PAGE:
Microsoft Corp. and DocuSign have announced a long-term strategic partnership to make the eSignature apps available from within Microsoft Office 365. The app will be launched in early March this year.
The eSignature will provide customers with the ability to submit and sign documents without leaving Microsoft applications for easy transactions. The new app, built on the Office 365 platform, will include quick integration within Outlook, SharePoint Online, Word and SharePoint Server 2013. This means that Office 365 and SharePoint admins will be able to add the service remotely and the tool will also be integrated with the Azure Active Directory. Therefore no separate sign-in will be required to use DocuSign. All the documents will be stored on Microsoft's OneDrive for Business.
DocuSign will demonstrate the new DocuSign Apps at Microsoft's SharePoint 2014 Conference , March 3–6, in Las Vegas, and at DocuSign MOMENTUM , March 4–6, in San Francisco.
“"Leading partners like DocuSign are building apps on the Office platform to help our customers get more value directly from their most highly used applications," said John Case, vice president of Marketing, Microsoft Office. "This partnership with DocuSign helps our customers keep transactions digital and manage eSignatures seamlessly from within Office 365, where they already communicate, collaborate and create."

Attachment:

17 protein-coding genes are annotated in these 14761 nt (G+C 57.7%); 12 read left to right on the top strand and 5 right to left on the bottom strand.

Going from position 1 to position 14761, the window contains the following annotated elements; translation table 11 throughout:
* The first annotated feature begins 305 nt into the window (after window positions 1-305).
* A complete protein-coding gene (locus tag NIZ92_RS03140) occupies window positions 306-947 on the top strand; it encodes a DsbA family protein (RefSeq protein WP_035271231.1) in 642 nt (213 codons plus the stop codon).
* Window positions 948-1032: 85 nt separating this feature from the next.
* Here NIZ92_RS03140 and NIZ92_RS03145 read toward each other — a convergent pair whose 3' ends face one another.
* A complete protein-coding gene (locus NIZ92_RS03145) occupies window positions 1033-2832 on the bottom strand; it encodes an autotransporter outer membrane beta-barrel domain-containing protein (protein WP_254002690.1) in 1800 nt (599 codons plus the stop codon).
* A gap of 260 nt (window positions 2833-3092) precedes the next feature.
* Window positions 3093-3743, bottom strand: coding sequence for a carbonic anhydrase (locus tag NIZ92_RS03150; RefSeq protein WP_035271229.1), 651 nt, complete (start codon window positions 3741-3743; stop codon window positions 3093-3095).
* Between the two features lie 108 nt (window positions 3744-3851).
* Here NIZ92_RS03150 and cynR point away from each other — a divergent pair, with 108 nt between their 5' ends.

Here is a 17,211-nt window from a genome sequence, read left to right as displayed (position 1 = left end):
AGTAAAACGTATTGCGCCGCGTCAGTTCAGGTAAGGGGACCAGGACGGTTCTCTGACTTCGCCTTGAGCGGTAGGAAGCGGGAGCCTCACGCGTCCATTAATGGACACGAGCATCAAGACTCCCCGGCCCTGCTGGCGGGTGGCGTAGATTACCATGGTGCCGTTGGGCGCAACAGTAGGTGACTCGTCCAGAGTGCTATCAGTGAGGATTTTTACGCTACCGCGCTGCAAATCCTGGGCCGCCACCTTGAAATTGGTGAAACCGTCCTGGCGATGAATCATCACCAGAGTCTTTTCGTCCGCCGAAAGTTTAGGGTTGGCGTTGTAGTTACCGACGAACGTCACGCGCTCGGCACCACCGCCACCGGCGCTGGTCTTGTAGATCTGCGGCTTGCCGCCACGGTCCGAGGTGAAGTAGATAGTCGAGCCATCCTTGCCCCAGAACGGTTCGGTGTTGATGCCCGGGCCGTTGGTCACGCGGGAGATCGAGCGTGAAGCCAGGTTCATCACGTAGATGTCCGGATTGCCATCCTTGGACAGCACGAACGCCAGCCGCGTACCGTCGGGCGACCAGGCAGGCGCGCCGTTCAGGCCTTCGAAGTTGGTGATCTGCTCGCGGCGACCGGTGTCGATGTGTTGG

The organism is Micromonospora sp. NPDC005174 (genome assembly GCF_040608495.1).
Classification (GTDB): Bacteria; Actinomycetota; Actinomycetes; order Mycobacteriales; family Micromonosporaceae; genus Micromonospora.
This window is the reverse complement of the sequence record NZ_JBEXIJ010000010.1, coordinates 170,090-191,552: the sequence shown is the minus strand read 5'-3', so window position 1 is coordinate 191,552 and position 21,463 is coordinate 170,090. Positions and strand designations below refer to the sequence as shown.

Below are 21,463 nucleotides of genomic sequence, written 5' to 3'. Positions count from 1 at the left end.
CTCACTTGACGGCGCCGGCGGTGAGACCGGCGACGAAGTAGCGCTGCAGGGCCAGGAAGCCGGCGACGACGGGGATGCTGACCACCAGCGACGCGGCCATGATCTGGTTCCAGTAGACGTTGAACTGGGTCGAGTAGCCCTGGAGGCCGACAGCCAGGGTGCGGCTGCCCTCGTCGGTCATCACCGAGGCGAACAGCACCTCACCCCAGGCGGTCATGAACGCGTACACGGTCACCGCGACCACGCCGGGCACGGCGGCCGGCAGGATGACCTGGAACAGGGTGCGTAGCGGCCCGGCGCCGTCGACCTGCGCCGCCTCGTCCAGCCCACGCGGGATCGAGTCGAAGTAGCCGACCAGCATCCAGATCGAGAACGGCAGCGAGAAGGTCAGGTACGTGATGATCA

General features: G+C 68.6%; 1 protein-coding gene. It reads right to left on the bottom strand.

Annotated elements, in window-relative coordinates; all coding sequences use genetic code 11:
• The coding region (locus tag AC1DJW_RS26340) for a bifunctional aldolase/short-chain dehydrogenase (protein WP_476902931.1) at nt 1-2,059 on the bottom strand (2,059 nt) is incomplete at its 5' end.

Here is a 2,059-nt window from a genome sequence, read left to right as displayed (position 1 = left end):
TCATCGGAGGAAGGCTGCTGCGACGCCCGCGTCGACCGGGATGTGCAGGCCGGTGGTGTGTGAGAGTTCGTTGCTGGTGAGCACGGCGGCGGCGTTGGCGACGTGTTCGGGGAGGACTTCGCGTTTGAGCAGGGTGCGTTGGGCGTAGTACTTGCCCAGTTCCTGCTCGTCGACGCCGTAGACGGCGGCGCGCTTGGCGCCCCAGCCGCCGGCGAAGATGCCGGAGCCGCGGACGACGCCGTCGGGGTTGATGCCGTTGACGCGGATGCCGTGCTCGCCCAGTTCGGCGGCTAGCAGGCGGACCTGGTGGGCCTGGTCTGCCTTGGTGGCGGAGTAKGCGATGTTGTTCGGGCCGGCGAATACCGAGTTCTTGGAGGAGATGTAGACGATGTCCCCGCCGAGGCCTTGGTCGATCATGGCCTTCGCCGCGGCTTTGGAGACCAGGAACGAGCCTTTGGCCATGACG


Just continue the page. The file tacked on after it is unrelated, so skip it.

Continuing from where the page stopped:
"We're excited about the momentum behind Office 365 and customers making the transition from their traditional Office applications to all-new scenarios enabled by cloud services," said Keith Krach, chairman and CEO, DocuSign. "We believe Office 365 customers of all sizes will appreciate the seamless availability of DocuSign integrated into the applications they use every day. The combination of Microsoft and DocuSign further helps organizations keep business digital, and leverages the power of the cloud to help them focus on business results."
According to reports Microsoft is thinking of bringing Android apps to its Windows and Windows Phone platforms. The move expected to help Microsoft resolve app-availability problems and help Windows Phone catch up to rival Android and iOS platforms. According to The Verge, Microsoft's team is split on the decision.